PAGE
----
Guide to Otranto, Puglia


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Otranto in Puglia | Think PugliaPub quiz fans may wish to store away the following nugget of trivia: Otranto is Italy's easternmost town.

But it is much more than just that: its mix of history, architecture, views, sea-front restaurants and white sandy beach makes it one of Puglia's most interesting, charming and picturesque towns.

Otranto sits right on the Adriatic sea, gazing out across its eponymous strait towards the Balkans and Greece, a strategic position that has profoundly influenced its history. In Roman times, it became an important commercial port - there was a significant Jewish population of traders - but also a departure point for Roman military expeditions to the east, as testified to by two marble pillar bases recording the transient presence of Emperors Lucio Vero and Marco Aurelio. For a period Otranto even overshadowed Brindisi.

The sack of Otranto

Otranto's east-facing sea-front position, however, also made it susceptible to attacks from across the Adriatic. The most notorious took place on 28th July 1480, when a Turkish fleet of around 150 ships carrying 18,000 soldiers landed to lay siege to the town. The resistance and resilience of the town's folk is stuff of legend but after two weeks of fighting Gedik Ahmed Pasha, the Turkish commander, and his men finally stormed the castle and laid waste to the town and its population. All males over 15 were murdered and the women and children were sold into slavery.

800 survivors barricaded themselves inside the Cathedral with their bishop, Stefano Agricoli, to pray for deliverance. Divine intervention was not forthcoming, however, and they were soon captured. Gedik Ahmed Pasha demanded they renounce their Christian faith and convert to Islam but not one capitulated and their fate was sealed. The unfortunate bishop was cut to pieces and his head paraded round the town on a pike while the others were marched to the hill of Minerva and beheaded.

Years later, in 1771, a Papal decree formally beatified the 800, who became known as the Blessed Martyrs of Otranto.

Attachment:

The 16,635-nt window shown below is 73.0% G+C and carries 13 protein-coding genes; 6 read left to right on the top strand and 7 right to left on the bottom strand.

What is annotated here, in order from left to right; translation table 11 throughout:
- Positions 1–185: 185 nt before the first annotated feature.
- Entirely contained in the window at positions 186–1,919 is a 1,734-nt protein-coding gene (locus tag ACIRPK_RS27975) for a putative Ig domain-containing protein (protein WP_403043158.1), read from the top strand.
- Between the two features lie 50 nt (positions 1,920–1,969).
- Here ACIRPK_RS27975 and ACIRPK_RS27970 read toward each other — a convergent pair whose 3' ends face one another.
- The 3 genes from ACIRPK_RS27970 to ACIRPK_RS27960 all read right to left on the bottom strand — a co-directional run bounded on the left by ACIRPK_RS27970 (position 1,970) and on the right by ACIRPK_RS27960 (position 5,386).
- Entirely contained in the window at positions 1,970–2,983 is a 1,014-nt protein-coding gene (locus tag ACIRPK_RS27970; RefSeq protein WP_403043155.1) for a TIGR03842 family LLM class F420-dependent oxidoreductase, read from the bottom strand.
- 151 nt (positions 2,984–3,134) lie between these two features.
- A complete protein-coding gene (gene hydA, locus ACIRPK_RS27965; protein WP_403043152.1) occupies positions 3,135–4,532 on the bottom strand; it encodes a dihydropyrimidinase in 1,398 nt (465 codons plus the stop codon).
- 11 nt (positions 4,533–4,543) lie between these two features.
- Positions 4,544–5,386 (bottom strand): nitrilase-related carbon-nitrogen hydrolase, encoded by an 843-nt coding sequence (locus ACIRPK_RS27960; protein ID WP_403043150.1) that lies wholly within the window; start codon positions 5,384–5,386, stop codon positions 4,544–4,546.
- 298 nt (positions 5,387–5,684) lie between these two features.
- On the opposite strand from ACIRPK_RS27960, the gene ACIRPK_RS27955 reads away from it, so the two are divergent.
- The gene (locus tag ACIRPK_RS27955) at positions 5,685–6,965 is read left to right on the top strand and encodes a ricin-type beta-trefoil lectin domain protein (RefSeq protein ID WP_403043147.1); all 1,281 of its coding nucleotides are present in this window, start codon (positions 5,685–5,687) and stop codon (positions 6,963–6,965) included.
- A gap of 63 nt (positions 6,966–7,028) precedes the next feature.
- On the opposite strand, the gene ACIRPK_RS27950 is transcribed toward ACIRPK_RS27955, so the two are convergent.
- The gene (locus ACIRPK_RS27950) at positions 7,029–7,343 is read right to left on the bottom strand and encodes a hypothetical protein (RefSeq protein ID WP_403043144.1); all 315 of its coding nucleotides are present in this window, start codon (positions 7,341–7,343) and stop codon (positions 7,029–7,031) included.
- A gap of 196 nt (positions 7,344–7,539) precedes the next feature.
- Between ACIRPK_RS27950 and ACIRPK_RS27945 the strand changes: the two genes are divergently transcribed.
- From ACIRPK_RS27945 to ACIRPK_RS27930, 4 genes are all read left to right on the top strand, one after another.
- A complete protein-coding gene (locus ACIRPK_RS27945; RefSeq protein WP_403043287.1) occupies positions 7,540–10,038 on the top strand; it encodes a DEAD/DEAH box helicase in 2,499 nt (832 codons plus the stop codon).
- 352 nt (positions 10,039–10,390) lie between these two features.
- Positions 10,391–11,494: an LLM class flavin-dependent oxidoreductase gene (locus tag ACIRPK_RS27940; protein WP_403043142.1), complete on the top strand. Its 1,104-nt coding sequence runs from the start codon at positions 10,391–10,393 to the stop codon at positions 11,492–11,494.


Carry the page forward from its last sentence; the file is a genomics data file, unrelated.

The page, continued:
The town today

Otranto is certainly one of Puglia's most charming towns and is well worth a visit. The imposing castle, thick perimeter walls and robust towers (built after the town was liberated from the Turks in the late 15th century) dominate much of the town, giving way to a small port, a series of sea-front promenades with  excellent fish restaurants and the town's very own beautiful white sandy beach and turquoise waters... 

The delightful Romanesque cathedral, dating back to 1088 and boasting extensive 12th century floor mosaics, is another highlight that should not be missed.


- I Laghi Alimini are 2 interconnected lakes forming an Oasi Naturale just north of Otranto. Home to a wide range of flora and fauna and a popular stopping-off point for numerous species of migratory birds, including black and white herons and flamingos, it is a popular place with nature lovers. Through a process of erosion, the larger lake is connected to the sea and a stretch of beaches accessible only on foot. One such is the beach of Baia dei Turchi, where Gedik Ahmed Pasha and his fleet supposedly landed before attacking Otranto.

-  Punto Palascia (also known as Capo d'Otranto), just to the south of Otranto, is Italy's easternmost point, whose rocky shores and cliffs, stunning sea views, lighthouse and unspoilt landscape make it a great spot for coastal walking.

- Porto Badisco, just to the south of Punto Palascia, is a rocky inlet giving way to a slip of sandy beach and cavernous grottoes. Legend has it that Porto Badisco was where Aeneas first set foot on Italian soil on arrival from Carthage.

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